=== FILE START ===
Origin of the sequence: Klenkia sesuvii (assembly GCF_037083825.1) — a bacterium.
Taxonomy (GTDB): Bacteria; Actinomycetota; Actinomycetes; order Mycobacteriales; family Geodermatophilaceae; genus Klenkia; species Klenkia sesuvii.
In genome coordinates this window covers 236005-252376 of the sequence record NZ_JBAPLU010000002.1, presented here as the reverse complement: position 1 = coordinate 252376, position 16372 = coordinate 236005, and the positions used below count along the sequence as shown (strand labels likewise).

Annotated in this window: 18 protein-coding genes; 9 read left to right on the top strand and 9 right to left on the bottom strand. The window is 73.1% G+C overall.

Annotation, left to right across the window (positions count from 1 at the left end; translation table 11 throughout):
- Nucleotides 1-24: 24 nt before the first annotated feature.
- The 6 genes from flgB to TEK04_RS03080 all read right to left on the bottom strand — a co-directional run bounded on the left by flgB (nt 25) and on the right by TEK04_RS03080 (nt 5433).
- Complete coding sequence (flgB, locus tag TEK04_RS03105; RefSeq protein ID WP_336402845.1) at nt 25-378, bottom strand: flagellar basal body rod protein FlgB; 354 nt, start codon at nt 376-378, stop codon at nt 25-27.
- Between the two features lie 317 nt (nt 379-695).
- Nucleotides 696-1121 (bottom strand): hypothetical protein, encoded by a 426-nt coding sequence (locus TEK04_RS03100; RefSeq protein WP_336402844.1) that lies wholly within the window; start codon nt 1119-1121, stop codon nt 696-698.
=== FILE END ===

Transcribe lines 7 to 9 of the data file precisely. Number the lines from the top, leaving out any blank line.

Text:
- The 6 genes from flgB to TEK04_RS03080 all read right to left on the bottom strand — a co-directional run bounded on the left by flgB (nt 25) and on the right by TEK04_RS03080 (nt 5433).
- Complete coding sequence (flgB, locus tag TEK04_RS03105; RefSeq protein ID WP_336402845.1) at nt 25-378, bottom strand: flagellar basal body rod protein FlgB; 354 nt, start codon at nt 376-378, stop codon at nt 25-27.
- Between the two features lie 317 nt (nt 379-695).